Learn about **Binary Search** which is a simple and very useful algorithm whereby many linear algorithms can be optimized to run in logarithmic time.

# Binary Search

**Binary Search** is a search algorithm that finds the position of a target value within a sorted array.
It compares the target value to the middle element of the array, if they are not equal, the half in which the target cannot lie is eliminated and the search continues on the remaining half until it is successful.
If the search ends with the remaining half being empty, the target is not in the array.

**Class**: Search algorithm**Data structure**: Array**Worst-case performance**: \(O(\log N)\)**Best-case performance**: \(O(1)\)**Average performance**: \(O(\log N)\)**Worst-case space complexity**: \(O(1)\)

## Process

We ignore half of the elements just after one comparison.

- Compare \(x\) with the middle element.
- If \(x\) matches with middle element, we return the mid index.
- Else if \(x\) is greater than the mid element, then \(x\) can only lie in right half subarray after the mid element. So we recur for right half.
- Else if \(x\) is smaller, recur for the left half.

## Implementation

**Recursive implementation**

```
# Python Program for recursive binary search.
# Returns index of x in arr if present, else -1
def binarySearch (arr, l, r, x):
# Check base case
if r >= l:
mid = l + (r - l)/2
# If element is present at the middle itself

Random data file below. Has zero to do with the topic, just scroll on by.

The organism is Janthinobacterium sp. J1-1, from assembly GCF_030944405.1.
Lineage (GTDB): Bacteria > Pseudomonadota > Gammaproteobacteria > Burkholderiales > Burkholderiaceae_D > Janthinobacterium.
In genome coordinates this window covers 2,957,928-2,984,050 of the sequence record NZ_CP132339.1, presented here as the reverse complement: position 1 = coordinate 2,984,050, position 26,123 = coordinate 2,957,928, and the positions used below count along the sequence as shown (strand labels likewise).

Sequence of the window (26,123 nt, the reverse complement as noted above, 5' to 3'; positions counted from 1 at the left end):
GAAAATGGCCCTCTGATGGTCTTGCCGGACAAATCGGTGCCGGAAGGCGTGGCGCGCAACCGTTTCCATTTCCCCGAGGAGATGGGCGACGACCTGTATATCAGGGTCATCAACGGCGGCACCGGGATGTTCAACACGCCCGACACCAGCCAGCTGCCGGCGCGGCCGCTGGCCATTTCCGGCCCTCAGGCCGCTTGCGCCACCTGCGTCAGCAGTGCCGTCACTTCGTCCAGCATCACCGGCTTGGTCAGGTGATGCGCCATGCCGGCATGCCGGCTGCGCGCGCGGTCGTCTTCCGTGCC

if arr[mid] == x:
return mid
# If element is smaller than mid, then it
# can only be present in left subarray
elif arr[mid] > x:
return binarySearch(arr, l, mid-1, x)
# Else the element can only be present
# in right subarray
else:
return binarySearch(arr, mid+1, r, x)
else:
# Element is not present in the array
return -1
# Test array
arr = [ 2, 3, 4, 10, 40 ]
x = 10
# Function call
result = binarySearch(arr, 0, len(arr)-1, x)
if result != -1:
print "Element is present at index %d" % result
else:
print "Element is not present in array"
```

**Iterative implementation**

```
# Python code to implement iterative Binary Search.
# It returns location of x in given array arr if present, else returns -1
def binarySearch(arr, l, r, x):
while l <= r:
mid = l + (r - l)/2;
# Check if x is present at mid
if arr[mid] == x:
return mid
# If x is greater, ignore left half
elif arr[mid] < x:
l = mid + 1
# If x is smaller, ignore right half
else:
r = mid - 1
# If we reach here, then the element
# was not present
return -1
# Test array
arr = [ 2, 3, 4, 10, 40 ]
x = 10
# Function call
result = binarySearch(arr, 0, len(arr)-1, x)
if result != -1:
print "Element is present at index %d" % result
else:
print "Element is not present in array"
```

# Covering Holes Example

## Problem Statement

You are given \(n\) binary values \(x_0, x_1, ... , x_{n−1}\), such that \(x_i \in {0, 1}\). This array represents holes in a roof (1 is a hole). You are also given \(k\) boards of the same size. The goal is to choose the optimal (minimal) size of the boards that allows all the holes to be covered by boards.

## Solution

The size of the boards can be found with a binary search. If size \(x\) is sufficient to cover all the holes, then we know that sizes \(x+1, x+2, ... , n\) are also sufficient. On the other hand, if we know that \(x\) is not sufficient to cover all the holes, then sizes \(x−1, x−2, ... , 1\) are also insufficient.

```
def boards(A, k):
n = len(A)
beg = 1
end = n
result = -1
while beg <= end:
mid = (beg+end) / 2
if check(A, mid) <= k:
end = mid - 1
result = mid
else:
beg = mid + 1
return result
```

To check whether size \(x\) is sufficient, we can go through all the indices from the left to the right and greedily count the boards. We add a new board only if there is a hole that is not covered by the last board.

```
def check(A, s):
n = len(A)
boards = 0
last = -1
for i in range(n):
if A[i] == 1 and last < i:
boards += 1
last = i+s-1
return boards
```